Will Franken: Nigel Farage and Donald Trump are funnier than most comedians


Will Franken

Comedian Will Franken. Credit: Isabelle/Flickr

With a paradoxically destructive optimism, satirists, from the age of the Roman poet Juvenal and since, have been driven by an almost childlike conviction that the world can and should do better. And the satirists of today, apostates as they are from the modern religion of political correctness – an orthodoxy that (despite professing to be both) is neither moral nor intellectual – need set their sights no further than their own milieu for the necessary targets.  

A little over a year ago, at the close of the 2016 Edinburgh Fringe Festival, I presented the Defining the Norm Awards, an Oscars-styled lampooning of stand-up comedy banality and the predatory entertainment industry which fuels it. My intent was to unveil a satirical blueprint of how the mundane is cynically transferred from open mic to telly screen. And of all the sacred cows I have sought to slaughter in my twenty-year career as a satirist – from modern psychiatry to Islam – the current state of Western comedy was by far the most fanatically defended, if only by its practitioners.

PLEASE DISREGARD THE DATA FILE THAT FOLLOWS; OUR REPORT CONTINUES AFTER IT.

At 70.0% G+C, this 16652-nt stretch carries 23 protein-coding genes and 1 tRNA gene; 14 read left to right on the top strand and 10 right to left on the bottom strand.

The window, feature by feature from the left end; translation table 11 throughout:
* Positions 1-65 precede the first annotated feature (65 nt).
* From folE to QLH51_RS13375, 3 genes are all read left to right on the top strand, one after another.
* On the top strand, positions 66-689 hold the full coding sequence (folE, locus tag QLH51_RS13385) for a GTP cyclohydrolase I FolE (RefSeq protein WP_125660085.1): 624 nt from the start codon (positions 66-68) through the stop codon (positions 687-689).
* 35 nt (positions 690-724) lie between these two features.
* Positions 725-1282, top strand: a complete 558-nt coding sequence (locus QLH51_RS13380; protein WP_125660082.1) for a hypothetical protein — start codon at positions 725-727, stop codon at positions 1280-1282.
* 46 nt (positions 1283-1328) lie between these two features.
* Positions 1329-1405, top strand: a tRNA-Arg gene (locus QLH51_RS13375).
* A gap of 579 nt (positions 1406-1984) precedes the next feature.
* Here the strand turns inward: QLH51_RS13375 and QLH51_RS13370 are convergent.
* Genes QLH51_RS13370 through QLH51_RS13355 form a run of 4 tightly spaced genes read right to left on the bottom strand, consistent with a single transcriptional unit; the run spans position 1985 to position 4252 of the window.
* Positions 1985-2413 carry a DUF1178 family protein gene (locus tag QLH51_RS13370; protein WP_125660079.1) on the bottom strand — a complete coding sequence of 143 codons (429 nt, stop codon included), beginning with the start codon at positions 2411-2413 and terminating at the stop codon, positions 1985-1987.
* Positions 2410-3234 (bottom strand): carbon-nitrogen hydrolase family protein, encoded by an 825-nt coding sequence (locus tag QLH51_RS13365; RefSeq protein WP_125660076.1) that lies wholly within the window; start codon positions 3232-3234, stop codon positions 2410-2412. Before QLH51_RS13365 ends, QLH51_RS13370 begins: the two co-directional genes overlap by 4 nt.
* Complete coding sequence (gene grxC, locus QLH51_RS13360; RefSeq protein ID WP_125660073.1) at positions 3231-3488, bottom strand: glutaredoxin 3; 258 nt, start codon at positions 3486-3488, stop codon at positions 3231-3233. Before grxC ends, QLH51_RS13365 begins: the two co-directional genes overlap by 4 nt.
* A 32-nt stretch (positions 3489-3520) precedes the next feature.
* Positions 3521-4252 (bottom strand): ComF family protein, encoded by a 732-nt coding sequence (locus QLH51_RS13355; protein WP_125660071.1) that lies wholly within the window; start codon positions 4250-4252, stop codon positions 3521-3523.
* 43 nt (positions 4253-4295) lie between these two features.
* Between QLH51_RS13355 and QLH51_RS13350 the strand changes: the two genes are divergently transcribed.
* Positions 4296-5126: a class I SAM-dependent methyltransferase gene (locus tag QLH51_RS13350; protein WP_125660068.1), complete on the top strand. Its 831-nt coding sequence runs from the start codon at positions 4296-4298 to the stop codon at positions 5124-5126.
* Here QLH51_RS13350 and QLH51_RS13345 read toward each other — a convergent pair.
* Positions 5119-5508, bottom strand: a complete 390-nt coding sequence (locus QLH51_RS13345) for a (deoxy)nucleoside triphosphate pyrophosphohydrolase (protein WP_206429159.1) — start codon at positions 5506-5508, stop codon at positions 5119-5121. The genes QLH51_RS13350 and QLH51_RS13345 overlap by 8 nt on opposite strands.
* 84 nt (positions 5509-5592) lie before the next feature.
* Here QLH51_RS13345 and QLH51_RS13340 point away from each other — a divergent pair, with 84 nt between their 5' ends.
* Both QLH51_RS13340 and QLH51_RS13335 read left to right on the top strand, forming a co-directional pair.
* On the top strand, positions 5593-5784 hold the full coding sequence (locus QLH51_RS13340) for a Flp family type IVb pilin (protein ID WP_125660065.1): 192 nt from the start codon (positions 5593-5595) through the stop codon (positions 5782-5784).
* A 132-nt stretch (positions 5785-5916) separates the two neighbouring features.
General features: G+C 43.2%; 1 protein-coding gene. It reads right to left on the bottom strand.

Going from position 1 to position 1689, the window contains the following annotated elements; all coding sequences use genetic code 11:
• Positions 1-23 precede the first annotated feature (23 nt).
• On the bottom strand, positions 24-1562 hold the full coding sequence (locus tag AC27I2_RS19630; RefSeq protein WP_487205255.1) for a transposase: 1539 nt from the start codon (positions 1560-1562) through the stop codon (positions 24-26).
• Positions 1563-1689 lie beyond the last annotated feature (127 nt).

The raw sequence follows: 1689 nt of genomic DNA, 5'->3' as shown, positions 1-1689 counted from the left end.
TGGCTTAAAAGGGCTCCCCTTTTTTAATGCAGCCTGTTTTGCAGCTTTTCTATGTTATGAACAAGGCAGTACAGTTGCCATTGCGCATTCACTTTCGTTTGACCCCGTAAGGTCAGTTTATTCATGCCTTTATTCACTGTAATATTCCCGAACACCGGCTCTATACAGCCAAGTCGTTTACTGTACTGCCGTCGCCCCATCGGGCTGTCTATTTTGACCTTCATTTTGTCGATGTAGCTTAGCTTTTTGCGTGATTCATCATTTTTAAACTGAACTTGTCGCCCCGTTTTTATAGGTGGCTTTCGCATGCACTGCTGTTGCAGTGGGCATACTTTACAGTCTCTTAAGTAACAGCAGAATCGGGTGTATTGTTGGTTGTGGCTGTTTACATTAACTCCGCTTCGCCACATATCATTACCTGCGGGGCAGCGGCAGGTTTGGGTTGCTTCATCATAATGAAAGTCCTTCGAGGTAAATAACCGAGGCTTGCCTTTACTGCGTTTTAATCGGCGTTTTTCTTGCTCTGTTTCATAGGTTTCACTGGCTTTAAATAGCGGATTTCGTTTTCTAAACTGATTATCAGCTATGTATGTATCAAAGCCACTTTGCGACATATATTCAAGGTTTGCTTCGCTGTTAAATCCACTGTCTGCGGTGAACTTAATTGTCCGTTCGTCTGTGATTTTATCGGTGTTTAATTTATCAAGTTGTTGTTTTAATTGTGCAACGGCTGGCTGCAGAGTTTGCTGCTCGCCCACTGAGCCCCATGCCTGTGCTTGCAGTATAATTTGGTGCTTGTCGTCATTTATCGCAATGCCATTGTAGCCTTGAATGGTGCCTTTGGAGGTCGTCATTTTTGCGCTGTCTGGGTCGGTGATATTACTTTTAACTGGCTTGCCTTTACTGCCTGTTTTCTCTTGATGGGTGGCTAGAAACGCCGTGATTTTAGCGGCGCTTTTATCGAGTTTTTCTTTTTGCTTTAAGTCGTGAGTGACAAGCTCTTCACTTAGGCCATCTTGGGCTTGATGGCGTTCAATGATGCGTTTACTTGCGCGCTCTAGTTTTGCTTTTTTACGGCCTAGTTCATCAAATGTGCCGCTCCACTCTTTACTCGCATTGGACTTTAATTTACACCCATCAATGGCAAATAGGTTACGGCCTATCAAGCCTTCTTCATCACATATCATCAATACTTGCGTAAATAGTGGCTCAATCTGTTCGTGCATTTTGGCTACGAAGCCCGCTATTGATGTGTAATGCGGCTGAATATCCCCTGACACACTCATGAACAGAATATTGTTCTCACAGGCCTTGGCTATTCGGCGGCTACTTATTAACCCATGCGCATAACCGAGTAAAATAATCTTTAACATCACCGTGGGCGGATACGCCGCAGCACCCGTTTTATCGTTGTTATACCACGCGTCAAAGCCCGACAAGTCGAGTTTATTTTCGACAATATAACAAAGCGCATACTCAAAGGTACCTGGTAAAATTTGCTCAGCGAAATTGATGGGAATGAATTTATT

What resulted was a tidal wave of social media whinging, suspicions cast upon my mental well-being, and a blacklisting that continues to this day from live bookers all the way up to the BBC comedy department. (“We can’t use Will Franken,” is the word from staff insiders on those rare occasions when my name is put forward for a project. “Remember, he’s the guy that did those awards.”) One thing, however, that was not in evidence in the wake of my mockery was anything resembling a satirical counter-response from the comedy collective. A point, I felt, had been painfully proven.